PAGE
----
Introduction Cameron lesions are linear corrosions or ulcers in gastric folds of the diaphragmatic part in patients with a large sliding hiatal hernia. They are found in about 5% of the patients with a known hiatal hernia and are subjected to upper GI endoscopy. Multiple possible causes have been reported such as mechanical trauma and exposure to acids or ischemia on a local vascular level. Cameron lesions are usually responsible for chronic blood loss and iron deficiency anaemia.
Method In a period of two years (2012–2013) the data of all patients who were hospitalised for acute upper gastrointestinal (GI) bleeding or examined on regular basis for iron deficiency anaemia were reviewed. The cases with Cameron lesions during upper GI endoscopy and considered as the main cause of haemorrhage or anaemia were analysed concerning demographics, clinical characteristics and treatment.
Results The data of 434 patients with acute upper GI bleeding (180 cases) or iron deficiency anaemia (254 cases) were analysed. 21 patients (4,8%, 10 males and 11 females) with Cameron lesions were identified, aged between 50–91 years (95% CI 63.1–72.9, median age 68 years). Clinical presentation was melaena (8 patients) haematemesis (4 patients) and iron deficiency anaemia (8 patients). 8 patients reported NSAID’s use. The size of the hiatal hernia ranged from 2 to 10 cm (95% CI 4–6, median diameter 5 cm), while the ulcer diameter ranged from 0.7 to 2 cm (median diameter 1.2 cm). Hemostasis was performed in 2 patients (adrenaline, clips) and all cases received PPI treatment. In all patients the lesions were found at the first esophagoduodenoscopy. No relapse of acute GI bleeding was reported on follow up.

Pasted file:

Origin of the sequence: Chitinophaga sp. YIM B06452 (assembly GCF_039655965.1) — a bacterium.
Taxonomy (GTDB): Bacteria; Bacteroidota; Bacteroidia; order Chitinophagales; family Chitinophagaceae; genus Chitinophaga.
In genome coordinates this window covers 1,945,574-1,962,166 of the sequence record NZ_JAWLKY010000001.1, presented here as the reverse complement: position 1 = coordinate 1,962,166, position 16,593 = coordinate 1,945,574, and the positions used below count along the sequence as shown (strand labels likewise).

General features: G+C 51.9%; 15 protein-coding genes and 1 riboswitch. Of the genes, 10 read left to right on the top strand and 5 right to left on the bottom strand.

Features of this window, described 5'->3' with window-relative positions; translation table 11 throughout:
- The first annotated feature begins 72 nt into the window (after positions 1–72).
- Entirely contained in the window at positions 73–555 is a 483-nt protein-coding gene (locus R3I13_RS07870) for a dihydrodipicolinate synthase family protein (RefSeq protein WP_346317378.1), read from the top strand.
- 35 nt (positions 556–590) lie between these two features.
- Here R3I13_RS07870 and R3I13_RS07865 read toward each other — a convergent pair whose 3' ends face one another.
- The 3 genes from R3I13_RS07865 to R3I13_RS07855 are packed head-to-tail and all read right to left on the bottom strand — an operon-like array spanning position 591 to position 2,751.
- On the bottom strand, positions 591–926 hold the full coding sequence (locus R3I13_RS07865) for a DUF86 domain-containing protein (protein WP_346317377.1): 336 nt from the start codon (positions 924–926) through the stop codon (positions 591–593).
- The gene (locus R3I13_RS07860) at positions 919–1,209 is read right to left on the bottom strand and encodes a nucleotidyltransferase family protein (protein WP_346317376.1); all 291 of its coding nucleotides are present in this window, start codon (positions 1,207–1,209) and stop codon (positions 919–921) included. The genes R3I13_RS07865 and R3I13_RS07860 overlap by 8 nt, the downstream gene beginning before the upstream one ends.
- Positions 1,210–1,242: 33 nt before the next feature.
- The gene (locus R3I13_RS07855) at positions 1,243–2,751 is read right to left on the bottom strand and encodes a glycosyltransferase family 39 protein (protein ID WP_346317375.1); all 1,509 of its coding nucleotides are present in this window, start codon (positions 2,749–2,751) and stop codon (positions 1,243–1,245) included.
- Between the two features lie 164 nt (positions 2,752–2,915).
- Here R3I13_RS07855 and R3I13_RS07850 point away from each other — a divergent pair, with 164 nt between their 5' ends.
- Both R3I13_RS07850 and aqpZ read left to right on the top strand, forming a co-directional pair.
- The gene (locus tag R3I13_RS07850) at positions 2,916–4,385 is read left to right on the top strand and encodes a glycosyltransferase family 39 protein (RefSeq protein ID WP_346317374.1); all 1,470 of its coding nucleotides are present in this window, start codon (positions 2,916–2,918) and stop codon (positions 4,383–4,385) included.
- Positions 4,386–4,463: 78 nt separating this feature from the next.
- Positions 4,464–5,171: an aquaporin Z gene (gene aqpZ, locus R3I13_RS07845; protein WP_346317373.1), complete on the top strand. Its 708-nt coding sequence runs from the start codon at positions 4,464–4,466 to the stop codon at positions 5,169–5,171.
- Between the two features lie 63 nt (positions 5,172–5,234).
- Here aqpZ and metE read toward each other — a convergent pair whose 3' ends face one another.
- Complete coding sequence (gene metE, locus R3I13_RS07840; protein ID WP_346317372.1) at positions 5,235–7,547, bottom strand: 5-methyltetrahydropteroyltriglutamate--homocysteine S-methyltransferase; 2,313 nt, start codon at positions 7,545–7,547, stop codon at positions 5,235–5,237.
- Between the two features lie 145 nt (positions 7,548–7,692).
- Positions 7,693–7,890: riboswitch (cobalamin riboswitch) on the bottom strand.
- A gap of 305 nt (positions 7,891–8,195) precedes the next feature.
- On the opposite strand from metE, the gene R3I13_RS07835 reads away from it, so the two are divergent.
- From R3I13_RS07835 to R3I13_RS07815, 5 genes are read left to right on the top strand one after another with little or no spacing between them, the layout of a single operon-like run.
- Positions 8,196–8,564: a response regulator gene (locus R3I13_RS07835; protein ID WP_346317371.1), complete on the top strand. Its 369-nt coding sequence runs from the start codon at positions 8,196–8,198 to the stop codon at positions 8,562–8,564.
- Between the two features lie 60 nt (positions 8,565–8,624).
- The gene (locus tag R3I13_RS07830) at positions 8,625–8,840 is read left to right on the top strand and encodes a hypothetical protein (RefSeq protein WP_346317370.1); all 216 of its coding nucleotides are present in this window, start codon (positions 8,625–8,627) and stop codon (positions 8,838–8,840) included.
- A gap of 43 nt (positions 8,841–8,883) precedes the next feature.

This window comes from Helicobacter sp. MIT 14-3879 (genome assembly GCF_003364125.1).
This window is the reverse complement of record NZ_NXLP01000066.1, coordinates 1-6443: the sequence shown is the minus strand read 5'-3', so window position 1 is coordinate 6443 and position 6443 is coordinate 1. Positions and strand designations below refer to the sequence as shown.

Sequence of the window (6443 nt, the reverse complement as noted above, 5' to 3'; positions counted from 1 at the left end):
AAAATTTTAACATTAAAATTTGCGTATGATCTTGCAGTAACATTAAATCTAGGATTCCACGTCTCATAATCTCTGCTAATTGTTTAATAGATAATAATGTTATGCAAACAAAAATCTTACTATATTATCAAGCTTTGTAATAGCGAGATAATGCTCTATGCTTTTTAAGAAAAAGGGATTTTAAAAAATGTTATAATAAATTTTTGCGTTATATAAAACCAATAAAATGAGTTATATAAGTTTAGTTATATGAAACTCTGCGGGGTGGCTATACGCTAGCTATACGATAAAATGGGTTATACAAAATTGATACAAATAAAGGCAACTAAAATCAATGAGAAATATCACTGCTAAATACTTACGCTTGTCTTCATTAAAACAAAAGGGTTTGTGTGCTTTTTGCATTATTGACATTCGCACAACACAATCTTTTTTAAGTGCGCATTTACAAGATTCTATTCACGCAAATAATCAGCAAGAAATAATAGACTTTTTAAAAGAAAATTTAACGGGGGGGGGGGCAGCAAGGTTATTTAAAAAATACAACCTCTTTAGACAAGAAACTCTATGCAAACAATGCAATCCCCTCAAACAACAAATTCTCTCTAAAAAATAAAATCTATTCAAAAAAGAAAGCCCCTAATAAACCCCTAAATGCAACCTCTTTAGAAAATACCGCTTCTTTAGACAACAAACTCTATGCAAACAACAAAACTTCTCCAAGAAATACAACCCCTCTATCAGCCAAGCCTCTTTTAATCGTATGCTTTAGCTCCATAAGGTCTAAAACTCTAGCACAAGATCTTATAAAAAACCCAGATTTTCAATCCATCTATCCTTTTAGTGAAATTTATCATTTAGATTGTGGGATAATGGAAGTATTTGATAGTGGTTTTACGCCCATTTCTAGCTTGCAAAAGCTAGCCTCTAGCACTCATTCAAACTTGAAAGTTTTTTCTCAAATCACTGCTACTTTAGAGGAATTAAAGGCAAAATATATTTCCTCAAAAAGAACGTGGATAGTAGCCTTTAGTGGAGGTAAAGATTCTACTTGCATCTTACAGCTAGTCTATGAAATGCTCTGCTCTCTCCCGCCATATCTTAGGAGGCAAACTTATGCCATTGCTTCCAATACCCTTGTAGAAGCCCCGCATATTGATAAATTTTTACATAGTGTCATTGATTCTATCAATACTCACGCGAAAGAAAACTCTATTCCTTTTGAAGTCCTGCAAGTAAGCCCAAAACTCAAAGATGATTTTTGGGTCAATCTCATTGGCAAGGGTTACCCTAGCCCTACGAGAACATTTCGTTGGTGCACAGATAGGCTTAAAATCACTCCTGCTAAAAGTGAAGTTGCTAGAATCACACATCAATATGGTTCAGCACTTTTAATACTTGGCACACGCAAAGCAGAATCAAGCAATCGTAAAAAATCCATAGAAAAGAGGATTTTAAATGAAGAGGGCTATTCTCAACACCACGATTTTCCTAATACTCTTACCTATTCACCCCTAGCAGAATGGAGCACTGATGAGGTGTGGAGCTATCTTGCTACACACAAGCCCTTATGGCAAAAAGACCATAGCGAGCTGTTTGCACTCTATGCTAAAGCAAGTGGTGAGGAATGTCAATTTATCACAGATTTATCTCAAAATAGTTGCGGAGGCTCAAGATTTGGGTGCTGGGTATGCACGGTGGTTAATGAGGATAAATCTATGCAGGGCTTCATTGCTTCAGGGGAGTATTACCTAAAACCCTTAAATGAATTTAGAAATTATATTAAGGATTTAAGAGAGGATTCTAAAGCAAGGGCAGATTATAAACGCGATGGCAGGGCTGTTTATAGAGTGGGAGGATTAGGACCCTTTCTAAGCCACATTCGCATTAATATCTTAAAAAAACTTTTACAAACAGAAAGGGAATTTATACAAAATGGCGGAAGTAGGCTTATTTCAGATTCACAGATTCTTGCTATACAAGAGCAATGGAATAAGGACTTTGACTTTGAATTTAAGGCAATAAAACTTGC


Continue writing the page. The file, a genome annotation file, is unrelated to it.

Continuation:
Conclusion Apart from iron deficiency anaemia, Cameron lesions may be responsible for acute upper GI bleeding. They should be sought in patients with a hiatal hernia where no other cause of haemorrhage or anaemia can be found.
Disclosure of interest None Declared.
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